Trash-talking robots still hurt human feelings
Image credit: Dreamstime
Researchers at Carnegie Mellon University have shown that discouragements can be just as upsetting when spoken by a robot.
Trash talking was found to be off-putting by the study participants, even when they were fully aware that it was an aspect of the robot’s programming, according to the group of researchers.
The 40 participants played a game (‘Guards and Treasures’) with a robot – Pepper, the gentle-looking humanoid – while the robot commentated on their performance. In some cases, Pepper gave them encouragement and at other times it was critical, making comments such as, “I have to say you are a terrible player” and, “Over the course of the game your playing has become confused”.
Each participant played the game 35 times. The participants performed better at the game when encouraged, with their performance deteriorating when talked down by Pepper.
“One participant said: 'I don’t like what the robot is saying, but that’s the way it was programmed so I can’t blame it',” said Aaron Roth, who conducted the study as a Carnegie Mellon graduate student.
Professor Fei Fang, who co-authored the study, commented that their work was unusual: “This is one of the first studies of human-robot interaction in an environment where they are not cooperating.”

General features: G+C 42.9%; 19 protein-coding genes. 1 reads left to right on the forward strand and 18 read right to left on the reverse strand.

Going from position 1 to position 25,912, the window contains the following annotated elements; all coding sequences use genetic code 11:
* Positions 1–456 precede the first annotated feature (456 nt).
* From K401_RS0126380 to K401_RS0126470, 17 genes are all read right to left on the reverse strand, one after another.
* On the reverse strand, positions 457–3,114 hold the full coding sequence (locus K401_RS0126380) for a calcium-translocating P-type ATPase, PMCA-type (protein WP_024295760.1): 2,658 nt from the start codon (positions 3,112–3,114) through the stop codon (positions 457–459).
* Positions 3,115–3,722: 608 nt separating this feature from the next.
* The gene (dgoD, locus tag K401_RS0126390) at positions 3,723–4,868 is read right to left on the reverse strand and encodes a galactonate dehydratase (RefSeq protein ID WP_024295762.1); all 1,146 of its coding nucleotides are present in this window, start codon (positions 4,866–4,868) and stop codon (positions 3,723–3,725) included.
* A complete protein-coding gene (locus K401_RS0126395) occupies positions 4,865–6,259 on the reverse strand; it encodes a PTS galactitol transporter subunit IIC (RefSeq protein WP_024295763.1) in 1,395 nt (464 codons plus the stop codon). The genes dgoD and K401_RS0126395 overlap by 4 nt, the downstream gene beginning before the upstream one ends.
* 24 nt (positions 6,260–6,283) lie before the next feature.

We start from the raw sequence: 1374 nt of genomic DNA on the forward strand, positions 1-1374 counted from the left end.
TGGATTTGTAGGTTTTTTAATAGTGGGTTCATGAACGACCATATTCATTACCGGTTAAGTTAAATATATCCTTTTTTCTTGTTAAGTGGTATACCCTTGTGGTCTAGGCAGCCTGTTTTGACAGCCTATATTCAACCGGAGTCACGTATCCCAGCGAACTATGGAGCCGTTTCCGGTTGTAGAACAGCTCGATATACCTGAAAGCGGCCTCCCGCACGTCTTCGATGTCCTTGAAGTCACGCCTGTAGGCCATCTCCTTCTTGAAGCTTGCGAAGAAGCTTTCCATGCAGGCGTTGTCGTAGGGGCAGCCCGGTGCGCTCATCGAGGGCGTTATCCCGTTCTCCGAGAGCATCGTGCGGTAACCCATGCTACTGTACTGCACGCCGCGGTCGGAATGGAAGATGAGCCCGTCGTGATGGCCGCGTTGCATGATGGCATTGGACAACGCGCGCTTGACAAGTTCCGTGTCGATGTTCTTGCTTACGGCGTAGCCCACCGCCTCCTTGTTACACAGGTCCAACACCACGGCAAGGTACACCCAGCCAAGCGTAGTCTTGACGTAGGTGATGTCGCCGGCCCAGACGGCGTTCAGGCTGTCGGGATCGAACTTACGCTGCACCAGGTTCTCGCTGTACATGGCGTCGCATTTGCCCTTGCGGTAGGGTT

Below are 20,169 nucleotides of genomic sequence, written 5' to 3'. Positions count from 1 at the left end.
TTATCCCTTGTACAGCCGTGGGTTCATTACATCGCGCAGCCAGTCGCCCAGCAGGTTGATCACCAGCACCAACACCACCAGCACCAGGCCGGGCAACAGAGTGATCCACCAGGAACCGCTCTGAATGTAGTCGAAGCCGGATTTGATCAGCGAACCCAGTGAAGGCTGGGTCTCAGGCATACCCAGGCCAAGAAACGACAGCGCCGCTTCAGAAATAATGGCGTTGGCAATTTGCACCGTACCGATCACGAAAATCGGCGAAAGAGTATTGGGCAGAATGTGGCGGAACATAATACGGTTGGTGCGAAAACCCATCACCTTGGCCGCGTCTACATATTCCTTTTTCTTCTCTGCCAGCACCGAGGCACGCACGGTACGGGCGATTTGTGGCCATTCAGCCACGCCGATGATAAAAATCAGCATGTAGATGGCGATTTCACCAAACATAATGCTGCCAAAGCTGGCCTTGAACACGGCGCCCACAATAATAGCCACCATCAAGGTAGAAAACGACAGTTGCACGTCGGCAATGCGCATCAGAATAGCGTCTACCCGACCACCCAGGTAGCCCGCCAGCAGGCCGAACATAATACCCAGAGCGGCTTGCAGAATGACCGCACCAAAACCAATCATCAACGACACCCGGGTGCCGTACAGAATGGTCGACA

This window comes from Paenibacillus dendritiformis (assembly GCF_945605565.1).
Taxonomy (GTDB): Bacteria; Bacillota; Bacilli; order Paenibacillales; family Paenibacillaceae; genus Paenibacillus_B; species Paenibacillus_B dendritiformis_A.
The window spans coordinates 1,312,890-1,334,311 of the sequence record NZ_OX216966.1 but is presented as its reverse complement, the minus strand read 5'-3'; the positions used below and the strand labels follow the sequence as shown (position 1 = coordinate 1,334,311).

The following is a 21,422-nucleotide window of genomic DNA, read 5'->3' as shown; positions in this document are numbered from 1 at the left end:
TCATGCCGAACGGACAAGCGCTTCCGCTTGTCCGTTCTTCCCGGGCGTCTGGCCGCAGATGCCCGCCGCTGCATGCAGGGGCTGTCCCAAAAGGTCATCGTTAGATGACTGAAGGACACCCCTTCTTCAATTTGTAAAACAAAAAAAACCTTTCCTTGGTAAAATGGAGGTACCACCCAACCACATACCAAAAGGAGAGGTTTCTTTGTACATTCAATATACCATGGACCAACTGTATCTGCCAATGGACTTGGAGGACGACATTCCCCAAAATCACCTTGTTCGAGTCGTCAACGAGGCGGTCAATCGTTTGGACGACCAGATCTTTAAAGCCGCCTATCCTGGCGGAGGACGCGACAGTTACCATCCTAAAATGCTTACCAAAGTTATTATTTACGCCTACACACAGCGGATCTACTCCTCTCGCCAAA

Fang explained that in a world in which AI is increasingly present, people must be wary of machines working against their best interests: “We can expect home assistants to be cooperative, but in situations such as online shopping, they may not have the same goals as we do.”
According to the researchers, while it is well established that human performance is affected by comments from other people, this study demonstrates that humans are also sensitive to comments from machines. They suggest that this could have implications for automated learning, mental health treatments and the use of social robots as companions.
They suggest that future studies could expand on this by focusing on non-verbal communication between robots and humans and how different types of robots (such as humanoid vs. non-humanoid) may trigger different responses in humans.
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